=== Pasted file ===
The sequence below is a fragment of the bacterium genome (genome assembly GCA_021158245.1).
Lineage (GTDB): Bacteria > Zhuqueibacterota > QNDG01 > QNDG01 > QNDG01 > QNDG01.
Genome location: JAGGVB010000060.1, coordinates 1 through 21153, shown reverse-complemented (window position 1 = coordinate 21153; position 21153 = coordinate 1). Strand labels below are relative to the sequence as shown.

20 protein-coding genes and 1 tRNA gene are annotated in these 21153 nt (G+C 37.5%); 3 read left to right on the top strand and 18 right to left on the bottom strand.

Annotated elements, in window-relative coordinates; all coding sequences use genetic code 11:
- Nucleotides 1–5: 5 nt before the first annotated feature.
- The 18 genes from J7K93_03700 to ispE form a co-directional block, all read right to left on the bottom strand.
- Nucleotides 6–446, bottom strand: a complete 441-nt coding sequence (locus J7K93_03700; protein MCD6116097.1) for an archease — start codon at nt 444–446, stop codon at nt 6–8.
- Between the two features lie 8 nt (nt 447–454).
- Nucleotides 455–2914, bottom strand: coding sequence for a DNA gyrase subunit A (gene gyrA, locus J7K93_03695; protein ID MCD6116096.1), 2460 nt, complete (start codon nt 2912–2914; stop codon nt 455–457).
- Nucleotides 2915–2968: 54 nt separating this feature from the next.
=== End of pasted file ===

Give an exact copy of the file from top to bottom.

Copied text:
The sequence below is a fragment of the bacterium genome (genome assembly GCA_021158245.1).
Lineage (GTDB): Bacteria > Zhuqueibacterota > QNDG01 > QNDG01 > QNDG01 > QNDG01.
Genome location: JAGGVB010000060.1, coordinates 1 through 21153, shown reverse-complemented (window position 1 = coordinate 21153; position 21153 = coordinate 1). Strand labels below are relative to the sequence as shown.

20 protein-coding genes and 1 tRNA gene are annotated in these 21153 nt (G+C 37.5%); 3 read left to right on the top strand and 18 right to left on the bottom strand.

Annotated elements, in window-relative coordinates; all coding sequences use genetic code 11:
- Nucleotides 1–5: 5 nt before the first annotated feature.
- The 18 genes from J7K93_03700 to ispE form a co-directional block, all read right to left on the bottom strand.
- Nucleotides 6–446, bottom strand: a complete 441-nt coding sequence (locus J7K93_03700; protein MCD6116097.1) for an archease — start codon at nt 444–446, stop codon at nt 6–8.
- Between the two features lie 8 nt (nt 447–454).
- Nucleotides 455–2914, bottom strand: coding sequence for a DNA gyrase subunit A (gene gyrA, locus J7K93_03695; protein ID MCD6116096.1), 2460 nt, complete (start codon nt 2912–2914; stop codon nt 455–457).
- Nucleotides 2915–2968: 54 nt separating this feature from the next.